- If pesticides are unavoidable (such as in agricultural settings), ensure proper use of personal protection equipment and change clothes before coming into contact with others (so the pesticides do not come into the home, car, etc.).
What Family Physicians Should Do:
The College is advocating that, where appropriate, family physicians counsel patients to prevent or reduce pesticide exposure in several settings:
- In preconception and prenatal visits, counsel patients to reduce pesticide exposure and help reduce negative birth outcomes, neurodevelopmental problems, and childhood asthma associated with prenatal pesticide exposure.
- Advise parents to minimize exposure of children of all ages by reducing use of indoor and home and garden pesticides.
- Alert new parents to the risks of paraoccupational (i.e., take-home) exposures and the protective benefits of wearing personal protective equipment for patients that have unavoidable occupational exposure.
- Educate patients in occupations at high risk of pesticide exposure about the health effects associated with these exposures; identify patients, such as those with asthma, sarcoidosis (a disease affecting the lungs) or COPD, who may have special vulnerability to pesticide exposure.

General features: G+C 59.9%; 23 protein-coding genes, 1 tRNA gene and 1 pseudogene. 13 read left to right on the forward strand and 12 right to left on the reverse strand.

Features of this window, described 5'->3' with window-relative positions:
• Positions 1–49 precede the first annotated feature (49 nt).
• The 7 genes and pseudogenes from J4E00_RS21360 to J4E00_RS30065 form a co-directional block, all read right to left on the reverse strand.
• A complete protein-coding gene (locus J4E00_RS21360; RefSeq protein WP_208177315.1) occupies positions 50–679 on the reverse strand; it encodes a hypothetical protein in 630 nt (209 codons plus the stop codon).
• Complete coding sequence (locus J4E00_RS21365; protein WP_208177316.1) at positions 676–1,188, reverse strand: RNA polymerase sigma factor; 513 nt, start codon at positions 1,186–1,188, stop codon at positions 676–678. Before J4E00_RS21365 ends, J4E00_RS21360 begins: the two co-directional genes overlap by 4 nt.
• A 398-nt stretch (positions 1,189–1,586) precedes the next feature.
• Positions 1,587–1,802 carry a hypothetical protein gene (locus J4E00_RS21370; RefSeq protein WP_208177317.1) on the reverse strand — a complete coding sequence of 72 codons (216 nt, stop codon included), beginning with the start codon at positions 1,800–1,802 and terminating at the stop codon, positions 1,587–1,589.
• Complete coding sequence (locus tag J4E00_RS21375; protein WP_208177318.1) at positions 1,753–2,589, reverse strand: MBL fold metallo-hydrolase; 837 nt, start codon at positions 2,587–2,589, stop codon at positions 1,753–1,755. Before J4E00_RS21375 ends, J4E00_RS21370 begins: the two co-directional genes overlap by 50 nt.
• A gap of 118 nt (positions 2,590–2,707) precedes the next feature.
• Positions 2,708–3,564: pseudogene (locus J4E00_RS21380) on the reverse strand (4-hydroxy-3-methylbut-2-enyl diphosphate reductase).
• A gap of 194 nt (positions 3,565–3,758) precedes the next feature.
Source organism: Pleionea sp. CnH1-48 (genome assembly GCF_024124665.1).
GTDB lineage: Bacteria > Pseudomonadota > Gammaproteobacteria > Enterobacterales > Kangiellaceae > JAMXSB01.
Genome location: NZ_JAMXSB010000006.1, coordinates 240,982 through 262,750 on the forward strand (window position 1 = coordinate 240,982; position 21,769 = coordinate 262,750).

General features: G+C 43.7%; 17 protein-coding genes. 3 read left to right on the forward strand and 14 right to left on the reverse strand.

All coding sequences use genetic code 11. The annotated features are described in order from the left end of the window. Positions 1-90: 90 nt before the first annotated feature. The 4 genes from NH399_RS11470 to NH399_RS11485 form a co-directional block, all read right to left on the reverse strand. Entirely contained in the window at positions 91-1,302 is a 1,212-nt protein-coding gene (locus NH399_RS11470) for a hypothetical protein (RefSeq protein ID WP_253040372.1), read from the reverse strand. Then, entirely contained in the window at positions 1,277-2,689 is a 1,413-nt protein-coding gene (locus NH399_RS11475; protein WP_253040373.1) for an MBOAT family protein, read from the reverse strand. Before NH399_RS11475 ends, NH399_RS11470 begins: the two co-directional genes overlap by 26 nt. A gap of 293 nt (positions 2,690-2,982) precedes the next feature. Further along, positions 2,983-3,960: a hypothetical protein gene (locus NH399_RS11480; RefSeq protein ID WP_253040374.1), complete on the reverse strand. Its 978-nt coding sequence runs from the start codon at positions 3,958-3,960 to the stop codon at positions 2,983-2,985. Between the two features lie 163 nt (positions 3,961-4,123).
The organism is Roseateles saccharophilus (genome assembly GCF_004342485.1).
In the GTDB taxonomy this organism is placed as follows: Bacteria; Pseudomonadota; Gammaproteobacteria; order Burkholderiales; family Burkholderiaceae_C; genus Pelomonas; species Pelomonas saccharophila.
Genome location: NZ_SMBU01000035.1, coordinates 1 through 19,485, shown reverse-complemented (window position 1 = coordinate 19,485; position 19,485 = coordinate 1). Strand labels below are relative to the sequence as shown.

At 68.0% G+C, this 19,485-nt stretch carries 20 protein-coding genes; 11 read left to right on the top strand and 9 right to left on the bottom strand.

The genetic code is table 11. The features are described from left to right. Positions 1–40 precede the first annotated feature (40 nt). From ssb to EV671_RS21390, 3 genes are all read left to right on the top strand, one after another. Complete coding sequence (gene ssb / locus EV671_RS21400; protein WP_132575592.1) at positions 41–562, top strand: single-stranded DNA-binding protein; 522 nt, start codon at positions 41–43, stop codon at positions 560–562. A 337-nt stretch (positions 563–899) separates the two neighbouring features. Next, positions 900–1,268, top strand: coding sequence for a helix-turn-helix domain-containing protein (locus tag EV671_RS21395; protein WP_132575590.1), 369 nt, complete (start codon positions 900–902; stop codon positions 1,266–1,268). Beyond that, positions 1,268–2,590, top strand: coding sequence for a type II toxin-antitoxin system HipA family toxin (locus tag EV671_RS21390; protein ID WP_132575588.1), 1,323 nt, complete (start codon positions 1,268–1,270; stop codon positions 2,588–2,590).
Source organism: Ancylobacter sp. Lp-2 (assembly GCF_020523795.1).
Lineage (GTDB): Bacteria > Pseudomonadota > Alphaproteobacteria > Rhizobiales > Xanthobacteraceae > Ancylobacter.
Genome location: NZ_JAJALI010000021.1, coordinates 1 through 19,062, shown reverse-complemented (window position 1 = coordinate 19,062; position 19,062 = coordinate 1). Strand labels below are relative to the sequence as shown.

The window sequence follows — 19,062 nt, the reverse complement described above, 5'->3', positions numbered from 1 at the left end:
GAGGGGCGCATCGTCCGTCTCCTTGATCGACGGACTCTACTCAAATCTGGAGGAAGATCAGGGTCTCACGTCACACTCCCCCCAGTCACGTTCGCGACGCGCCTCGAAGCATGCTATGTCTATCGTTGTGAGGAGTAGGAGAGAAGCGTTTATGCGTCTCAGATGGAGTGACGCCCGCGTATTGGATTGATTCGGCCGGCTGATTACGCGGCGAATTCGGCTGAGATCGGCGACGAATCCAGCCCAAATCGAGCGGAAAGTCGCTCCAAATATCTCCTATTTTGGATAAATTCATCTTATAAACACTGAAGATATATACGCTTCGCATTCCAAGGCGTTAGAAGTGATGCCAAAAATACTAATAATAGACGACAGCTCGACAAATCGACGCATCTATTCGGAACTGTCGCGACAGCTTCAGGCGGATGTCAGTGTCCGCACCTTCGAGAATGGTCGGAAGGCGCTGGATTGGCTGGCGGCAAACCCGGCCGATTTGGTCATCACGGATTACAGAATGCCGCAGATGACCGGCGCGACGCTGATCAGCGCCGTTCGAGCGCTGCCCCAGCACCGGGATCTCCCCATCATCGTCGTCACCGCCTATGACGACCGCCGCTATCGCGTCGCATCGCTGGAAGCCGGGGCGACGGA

About the Ontario College of Family Physicians:
The Ontario College of Family Physicians is a provincial chapter of the College of Family Physicians of Canada and is a voluntary, not-for-profit association that promotes family medicine in Ontario through leadership, education and advocacy. The OCFP represents close to 11,000 family physicians providing care for remote, rural, suburban, urban and inner-city populations in Ontario. The OCFP is the voice of family medicine in Ontario. At the heart of the organization is the building and maintenance of high standards of practice and the continuous improvement of access to quality family practice services for all residents of Ontario.
NOTE TO EDITORS: The 2012 Systematic Review of Pesticide Health Effects is available on the OCFP's website at www.ocfp.on.ca.
i2012 Systematic Review of Pesticide Health Effects. Toronto, ON: Ontario College of Family Physicians; 2012, Page 52.